HONOLULU (HawaiiNewsNow) - Native Hawaiians have been making films here and abroad for years and new filmmakers continue to join the ranks. As the collective grows and the contest increases, there are venues to celebrate their accomplishments. Amy Kalili has more.
Aloha kakahiaka kâkou. I ke ahiahi ʻapôpô e wehe ʻia ai kçia hoʻolauleʻa kiʻiʻoniʻoni no nâ mea hoʻopuka, he mau Hawaiʻi wale nô.
The festival exclusively for Hawaiian filmmakers opens tomorrow evening.
It's very exciting to be a part of ʻÔiwi Film Festival just because being able to meet all these other Hawaiian filmmakers in one area and all of us trying to build this small indigenous film industry here in Hawaiʻi.
Writer/Director, "Moke Action" & "E Ola I Kçia Pô"
Pîhoihoi i ka ʻÔiwi Film Festival me kçia ʻâkoakoa ʻana o kçia poʻe Hawaiʻi o ka ʻoihana hoʻopuka kiʻiʻoniʻoni.
ʻO ʻÂina kekahi o nâ ʻôpio hoʻopuka kiʻi Hawaiʻi i komo kâna kiʻi pôkole ʻo Moke Action i kçia hôʻikeʻike kiʻiʻoniʻoni.
ʻÂina is one of several up-and-coming Hawaiian filmmakers whose short film, Moke Action, will debut at the festival.
He mea hoʻohenehene i ka ʻôlelo Pelekânia haʻakoʻikoʻi me ka hôʻoia i ka laha loa o ka ʻôlelo paʻiʻai ma Hawaiʻi.
The film pokes fun at hyper formal English, while also acknowledging the wide-use of pidgin here in Hawaiʻi.
I wanted to premiere it because only in Hawaiʻi would they really understand the true meaning of having a film like this in pidgin.
ʻO Hawaiʻi nô kahi kûpono e laha ai ʻoiai ʻike ko ʻaneʻi no ka ʻôlelo paʻiʻai.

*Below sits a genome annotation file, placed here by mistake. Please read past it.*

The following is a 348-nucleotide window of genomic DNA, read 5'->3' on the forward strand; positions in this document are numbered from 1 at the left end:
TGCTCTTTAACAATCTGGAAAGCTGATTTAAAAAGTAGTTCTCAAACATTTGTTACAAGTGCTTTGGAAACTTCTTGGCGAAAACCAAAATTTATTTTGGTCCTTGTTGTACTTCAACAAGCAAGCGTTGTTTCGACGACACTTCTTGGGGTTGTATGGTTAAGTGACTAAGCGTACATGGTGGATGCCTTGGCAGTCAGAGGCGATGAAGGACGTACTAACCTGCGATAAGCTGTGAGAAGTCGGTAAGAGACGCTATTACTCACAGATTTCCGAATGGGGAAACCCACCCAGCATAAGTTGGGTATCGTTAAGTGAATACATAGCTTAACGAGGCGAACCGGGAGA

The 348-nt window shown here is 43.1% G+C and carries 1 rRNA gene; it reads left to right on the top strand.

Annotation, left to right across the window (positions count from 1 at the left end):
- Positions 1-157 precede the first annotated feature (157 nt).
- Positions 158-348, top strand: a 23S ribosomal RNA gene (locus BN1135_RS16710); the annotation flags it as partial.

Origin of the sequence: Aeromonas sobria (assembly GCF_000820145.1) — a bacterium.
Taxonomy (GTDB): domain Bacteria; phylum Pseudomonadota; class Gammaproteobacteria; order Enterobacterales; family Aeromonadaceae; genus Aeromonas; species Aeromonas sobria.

Ua hoʻolele mua ʻia kekahi kiʻi pôkole nâ ʻÂina, ʻo E Ola I Kçia Pô, i kçlâ hâʻulelau aku nei ma ka Hawaiʻi International Film Festival.
ʻÂinaʻs other short film, E Ola I Kçia Pô, debuted last fall at the Hawaiʻi International Film Festival.
At HIFF it was just an open forum for any kind of film. Whereas this is more directed towards Hawaiian content and more exciting for the indigenous film making community.
No nâ ʻano kiʻi like ʻole ʻo HIFF akâ pili kçia i nâ mea Hawaiʻi. He pîhoihoi nô.
It's the first of its kind. It's a film festival where all the films are either by Hawaiian directors or producers.
Ann Marie Kirk
Coordinator, ʻÔiwi Film Festival
ʻO kçia ka hoʻolauleʻa kiʻiʻoniʻoni mua no nâ mea hoʻopuka, he Hawaiʻi wale nô.
E mâlama ʻia ana ka hôʻikeʻike kiʻi ma ka Honolulu Academy of Arts ma ka Doris Duke Theatre o laila.
Honolulu Academy of Arts is hosting the festival at the Doris Duke Theatre.
We have a variety of voices and topics that were exploring the culture of Hawaiʻi. Some of the films address land issues. Some of the films talk about preservation of hula, honoring ancestors.
Film Curator/Director, Doris Duke Theatre
Pili nâ kiʻi i ka Hawaiʻi mai nâ nînûnç ʻâina a i ka hula a hoʻâno kûpuna pû.
He hoʻokahi mahina ka lôʻihi o ka hôʻikeʻike kiʻiʻoniʻoni. E hoʻolele ʻia ana he 18 kiʻi a he hoʻolauna mua no 6 o mau kiʻi. Mâlama ʻia ana ka papahana wehena i ka hola 6 o ke ahiahi o ka lâ ʻapôpô.
The month-long ʻÔiwi Film Festival will showcase 18 films, including six premieres, beginning with the opening reception tomorrow at 6:00 p.m.
I hope everyone comes out, Hawaiian and non-Hawaiian to support each film. It's for everybody.
Noa nô i ka lehulehu âkea, Hawaiʻi a Hawaiʻi ole pû.
No ka papa helu o nâ kiʻiʻoniʻoni, e kele aku iâ HonoluluAcademy.org a e nâue aku i ka Hale Keaka. Aloha.
For a film list, visit HonoluluAcademy.org and head on over to the theatre.
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